The Flaneuse – Women in the City

Photo credit: Marwa Chihab

Photo credit: Marwa Chihab

“Whether women are seen as a problem of cities, or cities as a problem for women, the relationship remains fraught with difficulty” – Elizabeth Wilson, The Invisible Flaneur (1992) 

Now, here’s a contentious idea. The city has been, for the most part and still continues to be, a predominantly male domain. The 18th century flaneur (or poet explorer) constructed by Baudelaire, held both the city and its women at the end of his gaze. Janet Wolff in her essay, “Feminism and Modernism“, wrote:

“The experience of anonymity in the city, the fleeting, impersonal contacts described by social commentators like Georg Simmel, the possibility of unmolested strolling and observation first seen by Baudelaire, and then analysed by Walter Benjamin were entirely the experiences of men. By the late nineteenth century, middle-class women had been more or less consigned (in ideology if not in reality) to the private sphere. The public world of work, city life, bars, and cafés was barred to the respectable woman . . “

In Baudelaire’s Paris, “the women of the street” participated in the flesh trade, creating the perception of the wandering woman as unvirtuous or loose. According to Wilson, the flaneur himself was a marginal figure, hyped by the poetic gesticulations of authors such as Baudelaire, Benjamin and Simmel. But his “gaze” characterized the male threat to women in the city.

If one were to think about the persistent rhetoric one hears about single adult women, unrestrained by family or law chat,  who “roams around”  even for perfectly legitimate business, one could perhaps attribute the roots of such thought to the “gaze” of the flaneur.

Photo credit: Marwa Chihab

Photo credit: Marwa Chihab

The flaneur was seen as a free willed figure, who experienced the city as he willed, with no thought to boundaries or division of any kind. His experience was whole, not limited to or any type of space; he was moved by the spectacle that was the city. In contrast to this almost omnipresent privilege was the woman’s relationship to the city. Marsha Meskimmon, in her book “Engendering the City: Women Artist and the Urban Space” talks of the woman as a pedestrian, rather than a flaneur, who is aware of the physical limitation of the space that surrounds her. She writes:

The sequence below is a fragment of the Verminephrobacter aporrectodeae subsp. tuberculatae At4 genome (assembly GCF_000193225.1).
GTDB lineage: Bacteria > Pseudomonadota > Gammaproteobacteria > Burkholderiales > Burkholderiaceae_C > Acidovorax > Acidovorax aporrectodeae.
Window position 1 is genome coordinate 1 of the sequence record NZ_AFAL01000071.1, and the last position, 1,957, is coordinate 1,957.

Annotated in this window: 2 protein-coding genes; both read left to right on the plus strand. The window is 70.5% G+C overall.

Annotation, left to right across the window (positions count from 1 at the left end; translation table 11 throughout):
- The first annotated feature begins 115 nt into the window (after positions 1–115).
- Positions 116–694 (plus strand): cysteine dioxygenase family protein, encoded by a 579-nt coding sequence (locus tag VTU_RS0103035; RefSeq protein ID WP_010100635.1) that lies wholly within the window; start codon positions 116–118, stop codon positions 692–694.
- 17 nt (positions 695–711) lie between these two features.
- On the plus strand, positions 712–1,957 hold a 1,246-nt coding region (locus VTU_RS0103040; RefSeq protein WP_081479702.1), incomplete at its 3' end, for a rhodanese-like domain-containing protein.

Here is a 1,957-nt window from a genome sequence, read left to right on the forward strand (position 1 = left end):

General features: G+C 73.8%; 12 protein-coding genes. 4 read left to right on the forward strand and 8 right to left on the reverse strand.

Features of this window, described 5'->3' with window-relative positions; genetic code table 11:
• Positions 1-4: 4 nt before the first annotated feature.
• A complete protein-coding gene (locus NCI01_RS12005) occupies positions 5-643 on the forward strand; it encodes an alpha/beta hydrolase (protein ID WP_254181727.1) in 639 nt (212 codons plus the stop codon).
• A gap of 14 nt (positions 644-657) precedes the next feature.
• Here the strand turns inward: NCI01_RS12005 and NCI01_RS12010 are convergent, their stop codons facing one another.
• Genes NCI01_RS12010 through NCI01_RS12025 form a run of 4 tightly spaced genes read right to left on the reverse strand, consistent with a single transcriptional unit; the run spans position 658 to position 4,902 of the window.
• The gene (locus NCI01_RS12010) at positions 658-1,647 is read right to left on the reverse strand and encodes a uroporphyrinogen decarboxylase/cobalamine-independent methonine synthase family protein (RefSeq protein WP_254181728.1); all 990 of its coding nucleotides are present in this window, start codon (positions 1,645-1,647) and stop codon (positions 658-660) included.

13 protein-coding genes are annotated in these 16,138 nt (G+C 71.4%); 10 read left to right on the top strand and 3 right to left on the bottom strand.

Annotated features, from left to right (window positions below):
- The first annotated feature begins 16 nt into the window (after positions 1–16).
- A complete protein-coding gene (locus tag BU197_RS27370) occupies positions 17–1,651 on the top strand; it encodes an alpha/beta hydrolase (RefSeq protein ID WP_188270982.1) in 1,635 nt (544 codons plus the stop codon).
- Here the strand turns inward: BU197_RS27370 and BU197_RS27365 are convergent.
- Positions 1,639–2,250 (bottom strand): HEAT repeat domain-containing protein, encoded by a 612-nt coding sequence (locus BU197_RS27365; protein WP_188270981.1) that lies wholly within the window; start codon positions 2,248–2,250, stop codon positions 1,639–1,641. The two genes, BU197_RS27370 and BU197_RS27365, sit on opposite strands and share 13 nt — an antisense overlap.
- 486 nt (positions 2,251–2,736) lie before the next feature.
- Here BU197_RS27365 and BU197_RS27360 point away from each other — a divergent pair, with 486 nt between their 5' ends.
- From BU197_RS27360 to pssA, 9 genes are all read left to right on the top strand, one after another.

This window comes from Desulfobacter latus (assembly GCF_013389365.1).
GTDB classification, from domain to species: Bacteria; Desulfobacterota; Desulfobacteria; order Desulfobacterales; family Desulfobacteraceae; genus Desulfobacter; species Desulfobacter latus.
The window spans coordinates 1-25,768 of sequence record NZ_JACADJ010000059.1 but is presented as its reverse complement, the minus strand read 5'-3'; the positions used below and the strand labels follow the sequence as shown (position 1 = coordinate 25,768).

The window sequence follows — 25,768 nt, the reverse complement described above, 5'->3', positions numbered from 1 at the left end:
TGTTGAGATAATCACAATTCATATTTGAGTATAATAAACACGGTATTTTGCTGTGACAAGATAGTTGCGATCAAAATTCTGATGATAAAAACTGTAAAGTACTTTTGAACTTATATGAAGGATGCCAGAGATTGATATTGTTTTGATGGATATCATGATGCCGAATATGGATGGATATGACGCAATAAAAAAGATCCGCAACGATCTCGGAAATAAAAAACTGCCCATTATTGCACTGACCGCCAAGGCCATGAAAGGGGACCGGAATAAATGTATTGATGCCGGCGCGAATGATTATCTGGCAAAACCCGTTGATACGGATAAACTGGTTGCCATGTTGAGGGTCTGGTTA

“She is not a disembodied eye like the theoretical flaneur who wanders through the city “invisibly” and untouched, but a sentient participant in the city. She realises boundaries as embodied and refutes the flaneur’s privileged boundary transcendence and Utopia, unified city.”

The pedestrian is more aware of the local space, the communities, the politics of that space, while the flaneur is flighty, seemingly free of anything that might hamper his consumption of the city.

The appropriation of the city by women is seen as a crucial outcome of the feminist movement. And to a large extent, in the West and in certain countries of Asia, this has occured. West of Rome, a multi experiential urban art project, recently hosted an ongoing viral art exhibition focussed on “Women in the City“, which “showcased the art of women in empowered positions”

However, major cities of the world still struggle to balance the safety of women with their rising economic empowerment. In the light of a recent spate of violence against women in India, an organization called “Women in Cities” released a set of videos portraying how women in vulnerable communities were taking responsibility for their own safety. A safety map was created, through dialogue with young girls in the community, which highlighted the most dangerous spots for a girl to visit.  Unfortunately, these included common public places like parks, bus stops and even the communal toilets.

Photo credit: Marwa Chihab

Photo credit: Marwa Chihab

For true progress and political stability, it is imperative that women have equal access to a city as men. Dubai is possibly the safest place for a woman to live and work. In this article published by the Huffington post, the writer states: